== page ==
I really, really enjoyed the interaction with people, several of whom turned me on to many new things. Humility is a beautiful thing, especially in a place where some people might think that the art world is completely the opposite. Viva the contradiction-laden personal experience.
Q: What are your plans for London?
Edward Crowell II:
Prior to the Miami show, I planned to do a Hydrox Projects show in London in spring 2012, but the response I received from the Art Now Miami show, and Art Basel Miami Week was so great it may change the timetable for the London show. It’s a question of my own artwork versus my pop up gallery projects.
Don’t get me wrong …I still intend to curate and expose other artists/friends, but whether it will be in the near future or not is yet to be told. I think that if I’m in a better place artistically then it could only enable the artists that are around me as far as their exposure and growth are concerned. The same goes for me when speaking about their growth and exposure and the effect on me.
There will definitely be a London trip in March if everything goes as planned. The trip is still in the works as we speak so we will see what the universe holds in store.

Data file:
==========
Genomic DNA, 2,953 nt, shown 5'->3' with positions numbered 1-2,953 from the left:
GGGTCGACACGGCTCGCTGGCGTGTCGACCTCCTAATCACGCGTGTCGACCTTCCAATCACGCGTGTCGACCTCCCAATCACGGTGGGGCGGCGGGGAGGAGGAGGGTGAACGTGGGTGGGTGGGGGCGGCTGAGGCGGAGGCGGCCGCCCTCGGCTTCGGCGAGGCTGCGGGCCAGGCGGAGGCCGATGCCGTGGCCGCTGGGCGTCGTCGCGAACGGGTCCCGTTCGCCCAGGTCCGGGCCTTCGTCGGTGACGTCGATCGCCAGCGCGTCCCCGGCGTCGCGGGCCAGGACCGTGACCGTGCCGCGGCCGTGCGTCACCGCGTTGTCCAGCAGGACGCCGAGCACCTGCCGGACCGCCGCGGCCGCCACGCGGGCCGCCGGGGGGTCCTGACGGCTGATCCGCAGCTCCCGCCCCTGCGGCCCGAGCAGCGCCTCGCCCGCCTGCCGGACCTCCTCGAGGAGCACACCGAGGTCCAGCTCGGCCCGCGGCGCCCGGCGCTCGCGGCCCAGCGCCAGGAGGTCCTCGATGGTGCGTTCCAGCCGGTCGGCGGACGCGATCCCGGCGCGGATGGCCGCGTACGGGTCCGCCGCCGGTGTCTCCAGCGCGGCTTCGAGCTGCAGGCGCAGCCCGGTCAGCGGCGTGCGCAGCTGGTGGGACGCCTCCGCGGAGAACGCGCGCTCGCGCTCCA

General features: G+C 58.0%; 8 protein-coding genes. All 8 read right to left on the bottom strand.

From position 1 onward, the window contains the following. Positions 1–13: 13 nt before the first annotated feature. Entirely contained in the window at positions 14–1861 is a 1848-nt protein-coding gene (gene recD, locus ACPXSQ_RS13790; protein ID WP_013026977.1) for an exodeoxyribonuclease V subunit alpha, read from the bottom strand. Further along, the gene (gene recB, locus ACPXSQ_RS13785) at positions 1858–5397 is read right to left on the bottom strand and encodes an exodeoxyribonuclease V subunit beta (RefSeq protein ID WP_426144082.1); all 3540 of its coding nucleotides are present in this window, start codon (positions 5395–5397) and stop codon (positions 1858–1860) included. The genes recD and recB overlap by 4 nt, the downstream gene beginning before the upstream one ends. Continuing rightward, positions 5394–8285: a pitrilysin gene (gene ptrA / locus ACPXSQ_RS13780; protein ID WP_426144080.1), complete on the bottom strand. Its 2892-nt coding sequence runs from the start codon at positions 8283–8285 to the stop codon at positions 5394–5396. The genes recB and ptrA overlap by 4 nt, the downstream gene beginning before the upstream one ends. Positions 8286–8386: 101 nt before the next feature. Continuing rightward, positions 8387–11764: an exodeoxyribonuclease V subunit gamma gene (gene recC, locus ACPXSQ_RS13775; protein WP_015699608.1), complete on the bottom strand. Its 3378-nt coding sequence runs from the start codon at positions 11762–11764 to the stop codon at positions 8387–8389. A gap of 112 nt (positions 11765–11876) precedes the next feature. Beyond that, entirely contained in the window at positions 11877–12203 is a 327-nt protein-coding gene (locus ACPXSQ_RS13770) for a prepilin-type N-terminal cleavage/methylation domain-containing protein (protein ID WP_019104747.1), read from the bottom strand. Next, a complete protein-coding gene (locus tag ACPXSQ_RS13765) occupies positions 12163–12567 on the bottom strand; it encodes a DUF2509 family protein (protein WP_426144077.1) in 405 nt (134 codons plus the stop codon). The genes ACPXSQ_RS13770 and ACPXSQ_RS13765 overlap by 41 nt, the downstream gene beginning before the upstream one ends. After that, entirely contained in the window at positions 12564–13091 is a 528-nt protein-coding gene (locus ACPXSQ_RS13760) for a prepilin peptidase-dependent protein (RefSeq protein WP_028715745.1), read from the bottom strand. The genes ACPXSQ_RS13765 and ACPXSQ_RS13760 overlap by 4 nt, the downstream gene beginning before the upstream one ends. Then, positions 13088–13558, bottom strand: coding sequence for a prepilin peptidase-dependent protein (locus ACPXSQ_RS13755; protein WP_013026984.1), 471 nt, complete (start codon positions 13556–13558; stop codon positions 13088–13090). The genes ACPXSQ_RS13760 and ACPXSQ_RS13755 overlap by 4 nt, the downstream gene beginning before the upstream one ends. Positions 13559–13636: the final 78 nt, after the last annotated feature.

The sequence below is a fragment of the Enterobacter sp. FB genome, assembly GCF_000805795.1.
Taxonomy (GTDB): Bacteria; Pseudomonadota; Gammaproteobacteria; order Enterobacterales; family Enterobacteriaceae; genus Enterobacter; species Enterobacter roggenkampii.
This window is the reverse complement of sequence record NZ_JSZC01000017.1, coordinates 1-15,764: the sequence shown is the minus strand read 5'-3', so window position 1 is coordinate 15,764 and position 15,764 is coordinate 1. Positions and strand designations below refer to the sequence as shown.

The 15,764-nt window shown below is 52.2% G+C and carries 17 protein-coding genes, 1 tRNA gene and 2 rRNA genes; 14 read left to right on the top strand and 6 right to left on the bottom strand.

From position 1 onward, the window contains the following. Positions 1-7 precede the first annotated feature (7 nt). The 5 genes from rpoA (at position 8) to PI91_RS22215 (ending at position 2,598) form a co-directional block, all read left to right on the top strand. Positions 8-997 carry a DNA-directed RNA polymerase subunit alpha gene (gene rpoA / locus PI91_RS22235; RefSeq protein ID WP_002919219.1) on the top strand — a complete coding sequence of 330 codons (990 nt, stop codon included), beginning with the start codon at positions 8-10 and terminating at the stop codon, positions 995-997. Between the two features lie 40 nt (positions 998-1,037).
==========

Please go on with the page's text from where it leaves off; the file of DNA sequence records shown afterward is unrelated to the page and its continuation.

Q: What was the best thing about the Art Now Fair?
Edward Crowell II:
The best thing about the art fair was the people that I got to interact with. I am from Alabama and have always loved different kinds of people. I guess coming from a small place can either make you embrace the outside world or become a recluse to that environment in which you’re from.
Receiving exposure was the second best thing. Intimate exposure that made some collectors and patrons feel better about the art by way of artist/viewer one-on-one interactions.
I feel as if I definitely grew in the eyes of the art industry as well as socially by way of this experience, based on the feedback I garnered from works displayed by me and my friend Johnny Laderer.
Q: Will you do it again next year at the same venue?
Edward Crowell II:
There are talks in progress with new advisors I acquired during Art Basel Miami Beach week. 6 of my new works will be exhibited at the actual Art Basel Miami fair, so we shall see.
In reality, I guess this Art Now Fair was considered a stepping stone to the next artistic growth level for myself and my vision as a curator.
It was an amazing experience that I won’t forget. Everyone was really amazing and I believe I made some great new life-long friends.
I was excited to see Crowell’s work at the Fair, especially his not exactly rectangular text-based paintings. His interview responses reveal why he was so successful. And the art is strong and bold.